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Legally Binding Right - Notice required to amend


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Employer has severance pay plan (adopted about 10 years ago) that pays based on a service and compensation formula upon either voluntary or involuntary termination of employment. Covers rank and file as well as management and owners as long as they have at least a year of service.

In the plan, the employer retained the right to unilaterally modify amend or terminate the plan after 90 days' notice to affected employees.

Putting aside those employees who might be considered to have effective control, does this plan provide deferred compensation (legally binding right to compensation in subsequent tax year)? Generally there is no legally binding right to a payment if the service recipient can eliminate it after the services are performed. However, in this case, the employees have a right to notice and in the 90 days following the notice they can take action (voluntarily terminate employment) and then would be entitled to the severance pay. So does the employer's discretion to reduce or eliminate the payment lack substantive significance?

(I understand that because payments are made upon voluntary termination that this plan doesn't qualify for separation pay plan exception to 409A).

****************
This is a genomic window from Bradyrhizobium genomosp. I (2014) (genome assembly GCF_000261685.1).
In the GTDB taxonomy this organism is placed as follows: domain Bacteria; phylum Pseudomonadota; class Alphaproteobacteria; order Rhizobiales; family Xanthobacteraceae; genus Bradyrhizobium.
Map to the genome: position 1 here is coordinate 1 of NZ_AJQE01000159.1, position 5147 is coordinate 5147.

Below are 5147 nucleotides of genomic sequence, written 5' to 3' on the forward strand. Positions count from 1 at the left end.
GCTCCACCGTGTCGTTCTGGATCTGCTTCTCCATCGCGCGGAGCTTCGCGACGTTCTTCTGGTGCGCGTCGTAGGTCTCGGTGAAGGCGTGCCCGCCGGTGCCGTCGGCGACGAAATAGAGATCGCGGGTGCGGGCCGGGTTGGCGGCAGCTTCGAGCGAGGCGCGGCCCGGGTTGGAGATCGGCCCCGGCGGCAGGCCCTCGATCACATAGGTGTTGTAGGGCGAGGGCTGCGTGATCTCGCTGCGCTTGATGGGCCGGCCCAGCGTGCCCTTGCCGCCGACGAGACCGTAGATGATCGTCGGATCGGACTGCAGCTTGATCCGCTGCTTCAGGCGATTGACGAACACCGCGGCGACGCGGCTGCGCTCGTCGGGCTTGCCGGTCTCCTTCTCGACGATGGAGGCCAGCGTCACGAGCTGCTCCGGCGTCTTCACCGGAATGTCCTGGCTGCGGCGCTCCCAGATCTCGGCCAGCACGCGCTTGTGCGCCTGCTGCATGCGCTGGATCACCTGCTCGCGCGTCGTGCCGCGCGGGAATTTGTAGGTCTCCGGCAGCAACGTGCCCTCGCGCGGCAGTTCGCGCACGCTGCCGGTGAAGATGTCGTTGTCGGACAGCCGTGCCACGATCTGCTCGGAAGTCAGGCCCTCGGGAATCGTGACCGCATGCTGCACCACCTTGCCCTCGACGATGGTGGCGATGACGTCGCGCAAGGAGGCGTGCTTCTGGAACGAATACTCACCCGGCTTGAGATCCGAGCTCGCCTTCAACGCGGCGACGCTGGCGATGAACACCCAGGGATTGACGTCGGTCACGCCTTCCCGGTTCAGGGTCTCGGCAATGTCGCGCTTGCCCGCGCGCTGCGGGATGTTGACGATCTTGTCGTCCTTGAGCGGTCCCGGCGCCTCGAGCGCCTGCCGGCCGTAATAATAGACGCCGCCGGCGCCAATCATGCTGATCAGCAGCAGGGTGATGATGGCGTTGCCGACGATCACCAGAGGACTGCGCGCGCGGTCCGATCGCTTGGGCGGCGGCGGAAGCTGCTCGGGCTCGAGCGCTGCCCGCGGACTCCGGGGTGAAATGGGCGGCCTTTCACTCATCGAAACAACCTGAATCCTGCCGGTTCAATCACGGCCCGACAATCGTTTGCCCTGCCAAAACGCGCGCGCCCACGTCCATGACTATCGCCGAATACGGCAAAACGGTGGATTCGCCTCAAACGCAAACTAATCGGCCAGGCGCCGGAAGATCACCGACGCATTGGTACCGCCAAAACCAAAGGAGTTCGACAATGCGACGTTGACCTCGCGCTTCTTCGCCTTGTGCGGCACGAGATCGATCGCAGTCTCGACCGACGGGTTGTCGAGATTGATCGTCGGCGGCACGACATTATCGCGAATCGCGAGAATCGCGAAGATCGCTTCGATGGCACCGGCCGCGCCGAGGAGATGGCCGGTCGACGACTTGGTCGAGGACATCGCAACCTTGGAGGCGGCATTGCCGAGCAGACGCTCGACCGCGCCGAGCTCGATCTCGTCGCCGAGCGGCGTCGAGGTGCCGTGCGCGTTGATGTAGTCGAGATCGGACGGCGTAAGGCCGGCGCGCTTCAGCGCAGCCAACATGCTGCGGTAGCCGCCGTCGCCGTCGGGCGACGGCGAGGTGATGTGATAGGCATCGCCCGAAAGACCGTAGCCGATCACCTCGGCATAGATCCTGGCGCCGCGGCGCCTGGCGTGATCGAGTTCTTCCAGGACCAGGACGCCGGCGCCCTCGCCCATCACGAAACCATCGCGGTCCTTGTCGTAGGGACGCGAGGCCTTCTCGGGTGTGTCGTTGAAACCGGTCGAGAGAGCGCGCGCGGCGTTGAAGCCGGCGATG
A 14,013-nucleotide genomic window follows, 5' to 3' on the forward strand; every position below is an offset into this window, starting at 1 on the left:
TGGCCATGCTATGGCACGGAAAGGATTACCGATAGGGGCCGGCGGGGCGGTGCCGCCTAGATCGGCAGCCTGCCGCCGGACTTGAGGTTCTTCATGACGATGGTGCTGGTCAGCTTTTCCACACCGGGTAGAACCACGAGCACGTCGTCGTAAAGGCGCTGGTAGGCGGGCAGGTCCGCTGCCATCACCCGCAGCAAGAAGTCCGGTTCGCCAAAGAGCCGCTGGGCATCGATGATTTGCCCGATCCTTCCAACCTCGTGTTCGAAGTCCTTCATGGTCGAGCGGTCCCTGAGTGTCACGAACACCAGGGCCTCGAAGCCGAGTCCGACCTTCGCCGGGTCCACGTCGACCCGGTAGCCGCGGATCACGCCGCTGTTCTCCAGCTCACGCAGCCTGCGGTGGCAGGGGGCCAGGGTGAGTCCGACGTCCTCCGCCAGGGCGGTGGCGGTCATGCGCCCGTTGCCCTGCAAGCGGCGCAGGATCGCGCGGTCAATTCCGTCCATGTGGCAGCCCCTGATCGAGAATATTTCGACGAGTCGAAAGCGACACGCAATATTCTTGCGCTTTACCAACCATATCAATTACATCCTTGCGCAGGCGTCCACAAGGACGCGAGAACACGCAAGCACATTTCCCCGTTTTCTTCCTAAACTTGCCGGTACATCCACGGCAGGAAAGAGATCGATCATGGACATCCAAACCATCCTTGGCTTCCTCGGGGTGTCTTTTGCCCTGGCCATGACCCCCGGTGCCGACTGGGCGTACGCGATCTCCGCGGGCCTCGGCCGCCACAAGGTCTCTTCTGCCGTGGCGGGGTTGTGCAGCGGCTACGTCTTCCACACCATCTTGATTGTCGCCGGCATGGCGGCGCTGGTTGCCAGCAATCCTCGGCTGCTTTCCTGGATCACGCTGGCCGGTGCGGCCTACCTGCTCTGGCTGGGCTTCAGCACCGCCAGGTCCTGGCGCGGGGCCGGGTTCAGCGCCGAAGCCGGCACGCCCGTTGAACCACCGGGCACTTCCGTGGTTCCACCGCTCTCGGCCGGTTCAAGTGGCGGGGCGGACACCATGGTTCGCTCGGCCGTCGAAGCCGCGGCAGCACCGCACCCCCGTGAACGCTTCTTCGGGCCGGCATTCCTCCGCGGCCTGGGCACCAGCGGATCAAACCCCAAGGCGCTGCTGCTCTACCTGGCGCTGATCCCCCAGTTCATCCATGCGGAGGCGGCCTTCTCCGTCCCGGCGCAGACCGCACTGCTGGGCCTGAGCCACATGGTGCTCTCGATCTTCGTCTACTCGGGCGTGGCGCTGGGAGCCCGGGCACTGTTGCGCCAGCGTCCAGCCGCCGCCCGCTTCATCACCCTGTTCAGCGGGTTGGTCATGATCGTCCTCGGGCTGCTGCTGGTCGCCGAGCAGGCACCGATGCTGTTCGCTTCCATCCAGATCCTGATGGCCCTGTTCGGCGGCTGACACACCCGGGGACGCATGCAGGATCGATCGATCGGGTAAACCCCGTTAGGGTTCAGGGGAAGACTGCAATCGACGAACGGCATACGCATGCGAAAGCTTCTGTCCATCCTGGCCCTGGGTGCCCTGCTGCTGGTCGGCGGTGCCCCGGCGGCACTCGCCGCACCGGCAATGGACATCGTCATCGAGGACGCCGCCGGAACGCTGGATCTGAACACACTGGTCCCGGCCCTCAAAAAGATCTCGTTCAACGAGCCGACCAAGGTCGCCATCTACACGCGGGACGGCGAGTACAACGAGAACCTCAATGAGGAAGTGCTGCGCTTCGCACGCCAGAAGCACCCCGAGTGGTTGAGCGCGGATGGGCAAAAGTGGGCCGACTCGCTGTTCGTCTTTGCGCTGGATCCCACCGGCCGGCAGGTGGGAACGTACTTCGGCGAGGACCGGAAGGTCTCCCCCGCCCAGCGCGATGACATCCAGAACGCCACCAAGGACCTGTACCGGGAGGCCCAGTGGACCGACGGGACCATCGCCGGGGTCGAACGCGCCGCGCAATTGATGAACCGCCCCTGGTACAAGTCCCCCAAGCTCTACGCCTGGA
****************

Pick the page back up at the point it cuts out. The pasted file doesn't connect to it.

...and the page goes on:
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Thanks rcline46. We are operating under the assumption that the plan is covered under ERISA as a welfare benefit plan. It isn't an employee pension benefit plan because it does meet the requirements for an exception as a severance pay plan set forth in the regulations under 2510.3-2. Still, it is possible that under the analysis set forth in the Fort Halifax case, no ERISA plan would be found. The plan doesn't require much of an ongoing administrative scheme. Employees are paid in a single lump sum upon termination and there are no decisions to be made as to the cause of termination since voluntary terminations, involuntary terminations and terminations for cause are all treated the same.

What I am having more trouble with is whether Code Section 409A applies, which is independent of whether or not the plan is an ERISA plan. This depends on whether there is a legally binding right created according to the 409A regulations. There is a non-409A compliant term in the plan document that will require correction if the plan is subject to 409A. Since the transitional relief for 409A document corrections has long since expired, this would involve notice to the employees and a possibly complicated attachment to the employer's and employee's tax returns.

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